This is not to say that stock markets will forever ignore the meshugas in Washington. Market sentiment—and the rationalization for investor behavior—can turn with remarkable speed. But for the moment, the fact that readers of Politico and Daily Kos are freaking out on the daily doesn’t mean we should expect the readers of Barron’s and TheStreet.com to do so, too.
The Startup That Wants to Sell You a Subscription to New York City Tap Water Explains Itself
New Yorkers like to say their tap water is the best in the world. Surely, then, it’s worth a $1.99-a-month subscription to drink it when you’re away from your sink—right?
That is the concept behind Reefill, a start-up that aims to bring the subscription model to the simple, free act of filling up a water bottle at a cafe. The team wants to build 200 smartphone-activated water fountains in Manhattan. The idea is less to make money from the Nalgene crowd than to destroy Dasani, Aquafina, and the wasteful consumption habits of bottled-water-guzzling Gothamites. “It’s almost like smoking,” co-founder Patrick Connorton says of Americans’ love for bottled water. “We want to change behaviors. People’s needs are not being met.” Subscribers get a reusable, foldable plastic bottle that looks like a tall, white Capri-Sun with a cap.
On Monday, I met Connorton and co-founder Jason Pessel, who had [HG1] the idea for Reefill during a thirsty moment in Manhattan, at a crowded downtown café. “Living in Manhattan, there’s no place to get a drink of water,” Pessel says, adding a new gripe to the long list of irritating things about life in New York City.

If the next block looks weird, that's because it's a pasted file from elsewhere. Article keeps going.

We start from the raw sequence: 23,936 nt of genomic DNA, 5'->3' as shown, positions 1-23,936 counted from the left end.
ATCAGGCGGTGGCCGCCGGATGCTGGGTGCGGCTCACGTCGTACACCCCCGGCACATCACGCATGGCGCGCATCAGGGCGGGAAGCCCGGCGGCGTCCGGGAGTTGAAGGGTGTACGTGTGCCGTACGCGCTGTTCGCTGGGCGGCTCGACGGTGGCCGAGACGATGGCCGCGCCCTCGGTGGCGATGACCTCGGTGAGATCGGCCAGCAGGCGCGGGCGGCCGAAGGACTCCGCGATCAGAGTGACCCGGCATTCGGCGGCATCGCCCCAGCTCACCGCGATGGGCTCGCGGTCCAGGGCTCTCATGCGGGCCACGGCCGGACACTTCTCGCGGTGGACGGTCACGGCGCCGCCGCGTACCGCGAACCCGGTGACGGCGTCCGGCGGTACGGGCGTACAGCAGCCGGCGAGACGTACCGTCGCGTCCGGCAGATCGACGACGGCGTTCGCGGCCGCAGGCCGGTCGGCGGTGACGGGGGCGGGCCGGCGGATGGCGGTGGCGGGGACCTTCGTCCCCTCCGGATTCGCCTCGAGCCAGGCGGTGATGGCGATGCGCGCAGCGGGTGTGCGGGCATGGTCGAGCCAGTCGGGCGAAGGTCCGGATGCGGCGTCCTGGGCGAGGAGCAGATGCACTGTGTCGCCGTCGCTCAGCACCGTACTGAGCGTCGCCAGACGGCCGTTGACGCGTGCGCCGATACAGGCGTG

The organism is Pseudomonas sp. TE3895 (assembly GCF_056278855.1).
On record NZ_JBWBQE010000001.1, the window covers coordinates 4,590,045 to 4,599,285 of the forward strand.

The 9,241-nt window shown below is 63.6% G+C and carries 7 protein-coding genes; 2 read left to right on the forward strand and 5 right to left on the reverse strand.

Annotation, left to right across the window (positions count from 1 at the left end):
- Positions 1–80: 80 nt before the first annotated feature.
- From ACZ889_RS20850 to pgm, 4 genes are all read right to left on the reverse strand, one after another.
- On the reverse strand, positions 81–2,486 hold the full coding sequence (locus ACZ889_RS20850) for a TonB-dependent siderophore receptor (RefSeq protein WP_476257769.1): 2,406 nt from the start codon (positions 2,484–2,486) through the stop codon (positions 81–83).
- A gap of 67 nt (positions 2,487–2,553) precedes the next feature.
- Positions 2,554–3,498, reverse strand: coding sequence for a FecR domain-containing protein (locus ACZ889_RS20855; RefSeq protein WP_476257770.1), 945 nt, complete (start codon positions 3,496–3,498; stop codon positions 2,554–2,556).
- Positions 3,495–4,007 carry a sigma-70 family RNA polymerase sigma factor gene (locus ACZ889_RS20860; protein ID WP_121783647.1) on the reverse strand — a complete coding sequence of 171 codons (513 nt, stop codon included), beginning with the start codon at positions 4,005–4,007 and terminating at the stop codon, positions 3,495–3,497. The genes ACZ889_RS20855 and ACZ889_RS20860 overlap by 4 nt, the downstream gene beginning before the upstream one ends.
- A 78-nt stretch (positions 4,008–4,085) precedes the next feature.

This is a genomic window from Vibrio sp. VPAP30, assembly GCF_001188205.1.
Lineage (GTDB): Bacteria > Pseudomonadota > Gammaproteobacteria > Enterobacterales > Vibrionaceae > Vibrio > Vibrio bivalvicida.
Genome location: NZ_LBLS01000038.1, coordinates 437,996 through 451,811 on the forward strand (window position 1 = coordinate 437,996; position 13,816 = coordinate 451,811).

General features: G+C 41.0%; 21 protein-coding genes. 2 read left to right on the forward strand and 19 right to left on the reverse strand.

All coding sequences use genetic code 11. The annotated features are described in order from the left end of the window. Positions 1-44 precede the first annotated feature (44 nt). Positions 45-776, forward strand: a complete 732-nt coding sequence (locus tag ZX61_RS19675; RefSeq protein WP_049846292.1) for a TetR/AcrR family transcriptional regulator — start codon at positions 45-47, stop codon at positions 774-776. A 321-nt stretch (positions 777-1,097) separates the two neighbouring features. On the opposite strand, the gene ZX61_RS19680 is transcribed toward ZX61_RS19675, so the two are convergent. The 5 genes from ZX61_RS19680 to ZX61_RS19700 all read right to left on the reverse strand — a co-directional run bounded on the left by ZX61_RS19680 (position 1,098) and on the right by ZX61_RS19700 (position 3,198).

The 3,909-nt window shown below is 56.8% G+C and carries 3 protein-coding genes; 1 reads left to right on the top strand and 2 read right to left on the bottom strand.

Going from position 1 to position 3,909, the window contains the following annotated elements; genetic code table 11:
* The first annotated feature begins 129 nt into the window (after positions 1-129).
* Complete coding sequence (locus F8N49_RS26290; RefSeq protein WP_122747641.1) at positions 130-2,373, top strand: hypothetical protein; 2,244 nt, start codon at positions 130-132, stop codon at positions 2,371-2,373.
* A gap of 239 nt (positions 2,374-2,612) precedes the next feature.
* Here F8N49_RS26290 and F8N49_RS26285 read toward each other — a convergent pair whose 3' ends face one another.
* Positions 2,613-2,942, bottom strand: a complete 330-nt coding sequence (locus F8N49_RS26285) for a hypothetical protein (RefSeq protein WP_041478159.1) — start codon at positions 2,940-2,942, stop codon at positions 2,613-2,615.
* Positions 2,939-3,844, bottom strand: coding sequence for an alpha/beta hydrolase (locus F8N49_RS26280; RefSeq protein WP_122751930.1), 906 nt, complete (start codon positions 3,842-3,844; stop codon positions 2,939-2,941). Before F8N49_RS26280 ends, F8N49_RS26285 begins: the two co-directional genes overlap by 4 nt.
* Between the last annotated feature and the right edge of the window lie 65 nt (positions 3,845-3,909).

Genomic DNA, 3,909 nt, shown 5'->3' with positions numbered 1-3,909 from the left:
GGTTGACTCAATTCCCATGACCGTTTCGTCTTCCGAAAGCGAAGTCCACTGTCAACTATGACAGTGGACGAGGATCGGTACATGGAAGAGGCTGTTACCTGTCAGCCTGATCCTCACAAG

A Reminder That, Thanks to Obamacare, the Uninsured Rate Is at a Historic Low
Not that any Republicans in Congress will care, but the Centers for Disease Control and Prevention reported Tuesday that the uninsured rate remained at a historic low last year. Just 9 percent of Americans lacked health coverage in 2016, according to the National Health Interview Survey, down from 16 percent when Obamacare passed.
This is not entirely happy news. On the one hand, it's a reminder of all the good the health law has done: There are 20 million fewer Americans without coverage today than before the legislation passed, and contrary to Republican talking points about Americans being forced to buy useless insurance, all signs suggest people are receiving more (and more affordable) medical care as a result. On the other, the uninsured rate basically held steady last year—it dropped a statistically insignificant one-tenth of a point from 2015—and 28.6 million Americans of all ages still lacked coverage. A full 12.4 percent of adults younger than 65 still don't have insurance. And given that open enrollment on the exchanges fell this year, it's possible that the uninsured rate will tick up a bit. If you told a citizen in France, Australia, or Canada that their health care system was about to transform into ours, they'd still think it was a catastrophe.
Obamacare could have reduced the uninsured population further if more states had co-operated with the law. In those that embraced its Medicaid expansion, 9.2 percent of adults younger than 65 were uninsured, compared with 17.9 percent in those that refused it. Some state governments have also subtly undermined their own coverage marketplaces in various ways—for instance, by allowing many residents to remain on old, pre-Obamacare plans, driving up the cost of new coverage.
But Obamacare was also designed in ways that would have allowed it to be easily improved. Lawmakers could have increased the subsidies for Americans to buy private insurance, or built a better, permanent reinsurance system in order to cushion losses among insurers who ended up with too many sick patients. Over time, with adjustments, Washington could have used the law's framework to bring the uninsured rate closer and closer to zero.